Evidence for Hope: Making Human Rights Work in the 21st Century (Human Rights and Crimes against Humanity)
Kathryn Sikkink (Author)
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A history of the successes of the human rights movement and a case for why human rights work Evidence for Hope makes the case that yes, human rights work. Critics may counter that the movement is in serious jeopardy or even a questionable byproduct of Western imperialism. Guantanamo is still open and governments are cracking down on NGOs everywhere. But human rights expert Kathryn Sikkink draws on decades of research and fieldwork to provide a rigorous rebuttal to doubts about human rights laws and institutions. Past and current trends indicate that in the long term, human rights movements have been vastly effective. Exploring the strategies that have led to real humanitarian gains since the middle of the twentieth century, Evidence for Hope looks at how essential advances can be sustained for decades to come. 24 b/w illus. 1 table. 1 map.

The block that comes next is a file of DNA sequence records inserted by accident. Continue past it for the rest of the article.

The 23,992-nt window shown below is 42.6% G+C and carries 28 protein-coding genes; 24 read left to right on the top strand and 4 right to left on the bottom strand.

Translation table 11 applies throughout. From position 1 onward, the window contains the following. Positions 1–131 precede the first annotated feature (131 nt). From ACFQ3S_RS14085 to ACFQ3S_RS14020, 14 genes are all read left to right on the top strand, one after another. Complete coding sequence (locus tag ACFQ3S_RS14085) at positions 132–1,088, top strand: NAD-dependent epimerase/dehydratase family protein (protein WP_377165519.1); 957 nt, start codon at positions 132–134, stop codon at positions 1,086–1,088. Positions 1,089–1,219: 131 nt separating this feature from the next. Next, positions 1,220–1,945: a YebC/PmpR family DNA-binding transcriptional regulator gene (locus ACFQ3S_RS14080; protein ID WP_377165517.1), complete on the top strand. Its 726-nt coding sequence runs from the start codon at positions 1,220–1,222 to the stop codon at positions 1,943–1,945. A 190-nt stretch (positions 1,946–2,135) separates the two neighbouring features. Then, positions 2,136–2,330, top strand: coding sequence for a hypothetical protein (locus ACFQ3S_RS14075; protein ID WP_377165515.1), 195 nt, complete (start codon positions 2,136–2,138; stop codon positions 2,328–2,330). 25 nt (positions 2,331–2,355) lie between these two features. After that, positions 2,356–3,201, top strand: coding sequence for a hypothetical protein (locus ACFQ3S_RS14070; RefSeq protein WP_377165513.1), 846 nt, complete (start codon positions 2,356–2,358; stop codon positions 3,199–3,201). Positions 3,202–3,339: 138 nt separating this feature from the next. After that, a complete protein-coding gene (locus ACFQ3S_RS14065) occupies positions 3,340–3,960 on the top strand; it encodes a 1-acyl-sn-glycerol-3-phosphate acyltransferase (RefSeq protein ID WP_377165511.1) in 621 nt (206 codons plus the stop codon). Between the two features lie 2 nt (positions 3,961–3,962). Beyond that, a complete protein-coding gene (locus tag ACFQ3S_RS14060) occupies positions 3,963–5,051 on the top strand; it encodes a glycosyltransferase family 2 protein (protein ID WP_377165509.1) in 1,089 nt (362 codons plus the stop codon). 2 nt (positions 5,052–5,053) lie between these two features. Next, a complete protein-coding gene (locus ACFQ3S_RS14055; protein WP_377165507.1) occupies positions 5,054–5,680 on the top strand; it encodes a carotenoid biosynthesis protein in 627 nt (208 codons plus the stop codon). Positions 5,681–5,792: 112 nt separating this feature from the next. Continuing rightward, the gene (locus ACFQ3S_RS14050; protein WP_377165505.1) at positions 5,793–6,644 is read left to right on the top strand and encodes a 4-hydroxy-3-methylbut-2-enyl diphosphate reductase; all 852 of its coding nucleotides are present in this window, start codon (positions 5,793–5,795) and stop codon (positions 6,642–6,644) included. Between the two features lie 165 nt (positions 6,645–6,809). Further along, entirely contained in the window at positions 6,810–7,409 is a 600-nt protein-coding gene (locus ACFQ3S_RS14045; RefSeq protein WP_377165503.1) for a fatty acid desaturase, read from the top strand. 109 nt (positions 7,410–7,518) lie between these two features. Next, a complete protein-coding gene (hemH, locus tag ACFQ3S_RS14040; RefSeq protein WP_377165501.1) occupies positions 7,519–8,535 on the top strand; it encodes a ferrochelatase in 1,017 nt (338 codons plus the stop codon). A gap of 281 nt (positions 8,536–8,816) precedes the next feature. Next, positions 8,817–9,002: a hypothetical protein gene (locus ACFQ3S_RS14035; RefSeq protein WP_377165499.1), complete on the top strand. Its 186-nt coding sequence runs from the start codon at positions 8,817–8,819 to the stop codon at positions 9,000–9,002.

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About the Author
Kathryn Sikkink is the Ryan Family Professor of Human Rights Policy at the Harvard Kennedy School of Government, and the Carol K. Pforzheimer Professor at the Radcliffe Institute for Advanced Study. Her books include The Justice Cascade (Norton) and Activists beyond Borders.
- Contributor: Kathryn Sikkink
- Imprint: Princeton University Press
- ISBN13: 9780691192710
- Number of Pages: 328
- Packaged Dimensions: 156x235mm
- Format: Paperback
- Publisher: Princeton University Press
- Release Date: 2019-03-15
- Series: Human Rights and Crimes against Humanity
- Binding: Paperback / softback
- Biography: Kathryn Sikkink is the Ryan Family Professor of Human Rights Policy at the Harvard Kennedy School of Government, and the Carol K. Pforzheimer Professor at the Radcliffe Institute for Advanced Study. Her books include The Justice Cascade (Norton) and Activists beyond Borders.